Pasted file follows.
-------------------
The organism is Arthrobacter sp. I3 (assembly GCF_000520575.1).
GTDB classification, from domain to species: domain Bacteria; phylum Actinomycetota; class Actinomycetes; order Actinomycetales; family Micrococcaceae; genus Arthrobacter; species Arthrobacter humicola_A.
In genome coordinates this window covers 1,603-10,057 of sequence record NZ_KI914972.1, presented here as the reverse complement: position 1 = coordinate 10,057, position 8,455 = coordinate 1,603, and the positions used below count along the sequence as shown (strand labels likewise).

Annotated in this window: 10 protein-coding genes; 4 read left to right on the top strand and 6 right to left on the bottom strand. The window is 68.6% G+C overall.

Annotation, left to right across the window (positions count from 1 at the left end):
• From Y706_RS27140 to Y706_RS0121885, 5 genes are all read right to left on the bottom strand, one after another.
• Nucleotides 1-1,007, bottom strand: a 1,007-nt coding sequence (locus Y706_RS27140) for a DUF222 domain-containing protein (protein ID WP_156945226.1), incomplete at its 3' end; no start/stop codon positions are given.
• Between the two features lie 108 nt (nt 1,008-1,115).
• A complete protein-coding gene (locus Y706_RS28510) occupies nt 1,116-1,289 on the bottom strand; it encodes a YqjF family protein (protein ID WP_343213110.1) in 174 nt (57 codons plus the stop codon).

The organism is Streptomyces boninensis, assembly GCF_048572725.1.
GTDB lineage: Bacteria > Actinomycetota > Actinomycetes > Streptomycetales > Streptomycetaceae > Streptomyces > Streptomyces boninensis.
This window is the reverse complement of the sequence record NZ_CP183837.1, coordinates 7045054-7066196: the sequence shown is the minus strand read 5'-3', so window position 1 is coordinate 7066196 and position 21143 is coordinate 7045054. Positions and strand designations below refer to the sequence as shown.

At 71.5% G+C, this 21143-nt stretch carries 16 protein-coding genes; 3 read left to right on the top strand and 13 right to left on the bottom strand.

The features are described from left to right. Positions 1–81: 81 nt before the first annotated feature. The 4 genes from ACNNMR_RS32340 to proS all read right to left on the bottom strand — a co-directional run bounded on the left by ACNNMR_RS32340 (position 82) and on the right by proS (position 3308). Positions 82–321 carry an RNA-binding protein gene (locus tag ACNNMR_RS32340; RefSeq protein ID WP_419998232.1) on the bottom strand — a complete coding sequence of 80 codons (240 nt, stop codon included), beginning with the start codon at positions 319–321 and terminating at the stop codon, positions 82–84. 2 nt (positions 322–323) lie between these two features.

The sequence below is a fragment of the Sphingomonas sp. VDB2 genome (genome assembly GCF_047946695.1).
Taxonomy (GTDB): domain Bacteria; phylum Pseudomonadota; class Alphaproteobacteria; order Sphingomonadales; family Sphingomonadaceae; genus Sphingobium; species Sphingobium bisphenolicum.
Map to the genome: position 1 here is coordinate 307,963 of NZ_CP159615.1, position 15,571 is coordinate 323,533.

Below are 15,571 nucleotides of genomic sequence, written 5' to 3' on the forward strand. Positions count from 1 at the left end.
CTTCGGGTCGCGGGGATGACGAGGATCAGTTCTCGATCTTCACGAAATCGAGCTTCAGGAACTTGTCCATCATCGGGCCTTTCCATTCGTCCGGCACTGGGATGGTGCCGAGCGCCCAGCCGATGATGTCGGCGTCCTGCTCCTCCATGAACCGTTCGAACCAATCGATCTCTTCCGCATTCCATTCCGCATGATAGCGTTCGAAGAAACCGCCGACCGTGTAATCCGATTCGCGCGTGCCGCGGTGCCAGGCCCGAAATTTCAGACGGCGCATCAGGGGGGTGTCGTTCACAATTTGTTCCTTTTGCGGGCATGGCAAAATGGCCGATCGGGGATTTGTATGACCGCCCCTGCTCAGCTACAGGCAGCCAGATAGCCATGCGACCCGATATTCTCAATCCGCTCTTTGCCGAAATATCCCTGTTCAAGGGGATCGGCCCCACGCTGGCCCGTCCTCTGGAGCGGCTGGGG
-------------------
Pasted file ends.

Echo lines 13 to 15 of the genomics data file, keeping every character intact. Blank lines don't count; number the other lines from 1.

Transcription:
At 71.5% G+C, this 21143-nt stretch carries 16 protein-coding genes; 3 read left to right on the top strand and 13 right to left on the bottom strand.

The features are described from left to right. Positions 1–81: 81 nt before the first annotated feature. The 4 genes from ACNNMR_RS32340 to proS all read right to left on the bottom strand — a co-directional run bounded on the left by ACNNMR_RS32340 (position 82) and on the right by proS (position 3308). Positions 82–321 carry an RNA-binding protein gene (locus tag ACNNMR_RS32340; RefSeq protein ID WP_419998232.1) on the bottom strand — a complete coding sequence of 80 codons (240 nt, stop codon included), beginning with the start codon at positions 319–321 and terminating at the stop codon, positions 82–84. 2 nt (positions 322–323) lie between these two features.

The sequence below is a fragment of the Sphingomonas sp. VDB2 genome (genome assembly GCF_047946695.1).